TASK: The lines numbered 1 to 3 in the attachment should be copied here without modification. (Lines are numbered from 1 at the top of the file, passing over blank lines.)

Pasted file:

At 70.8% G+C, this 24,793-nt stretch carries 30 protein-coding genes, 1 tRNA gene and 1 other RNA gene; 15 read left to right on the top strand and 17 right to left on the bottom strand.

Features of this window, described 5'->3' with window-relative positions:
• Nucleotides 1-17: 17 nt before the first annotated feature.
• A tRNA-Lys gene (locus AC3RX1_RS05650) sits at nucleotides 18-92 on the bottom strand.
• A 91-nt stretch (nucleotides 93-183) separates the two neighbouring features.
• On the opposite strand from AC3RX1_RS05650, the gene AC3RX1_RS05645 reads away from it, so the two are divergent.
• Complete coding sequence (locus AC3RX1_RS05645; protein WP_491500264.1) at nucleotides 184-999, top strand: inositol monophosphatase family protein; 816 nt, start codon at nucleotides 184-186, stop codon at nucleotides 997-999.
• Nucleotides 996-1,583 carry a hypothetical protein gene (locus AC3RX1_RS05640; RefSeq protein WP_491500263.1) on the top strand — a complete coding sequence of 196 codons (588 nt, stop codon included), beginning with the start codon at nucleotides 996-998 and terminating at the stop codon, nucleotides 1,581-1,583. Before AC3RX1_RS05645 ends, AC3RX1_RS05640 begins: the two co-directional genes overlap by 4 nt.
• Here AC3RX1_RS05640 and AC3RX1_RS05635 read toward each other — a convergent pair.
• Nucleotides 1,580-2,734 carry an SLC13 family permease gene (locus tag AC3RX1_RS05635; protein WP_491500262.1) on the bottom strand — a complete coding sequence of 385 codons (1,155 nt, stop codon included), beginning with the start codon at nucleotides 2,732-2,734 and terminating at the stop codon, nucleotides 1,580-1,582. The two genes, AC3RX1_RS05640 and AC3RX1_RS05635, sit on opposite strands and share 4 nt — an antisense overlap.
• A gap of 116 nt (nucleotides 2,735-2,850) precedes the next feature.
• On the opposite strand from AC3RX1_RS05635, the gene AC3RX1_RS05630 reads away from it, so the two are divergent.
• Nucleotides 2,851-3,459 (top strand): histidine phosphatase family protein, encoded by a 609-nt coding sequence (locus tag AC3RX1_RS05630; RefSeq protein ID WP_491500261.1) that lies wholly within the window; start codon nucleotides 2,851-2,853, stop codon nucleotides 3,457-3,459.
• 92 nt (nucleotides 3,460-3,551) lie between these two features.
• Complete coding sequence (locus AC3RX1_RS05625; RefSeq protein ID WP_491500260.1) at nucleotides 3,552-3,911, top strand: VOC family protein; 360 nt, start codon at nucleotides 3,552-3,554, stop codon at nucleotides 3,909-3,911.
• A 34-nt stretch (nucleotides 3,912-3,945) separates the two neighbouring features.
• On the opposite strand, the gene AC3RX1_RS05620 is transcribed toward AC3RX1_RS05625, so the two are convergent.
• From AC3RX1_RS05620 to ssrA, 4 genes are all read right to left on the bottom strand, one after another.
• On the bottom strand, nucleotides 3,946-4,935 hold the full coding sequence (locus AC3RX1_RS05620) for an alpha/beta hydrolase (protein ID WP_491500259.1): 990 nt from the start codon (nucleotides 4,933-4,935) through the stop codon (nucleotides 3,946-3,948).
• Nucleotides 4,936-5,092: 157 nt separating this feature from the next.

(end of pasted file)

At 70.8% G+C, this 24,793-nt stretch carries 30 protein-coding genes, 1 tRNA gene and 1 other RNA gene; 15 read left to right on the top strand and 17 right to left on the bottom strand.

Features of this window, described 5'->3' with window-relative positions:
• Nucleotides 1-17: 17 nt before the first annotated feature.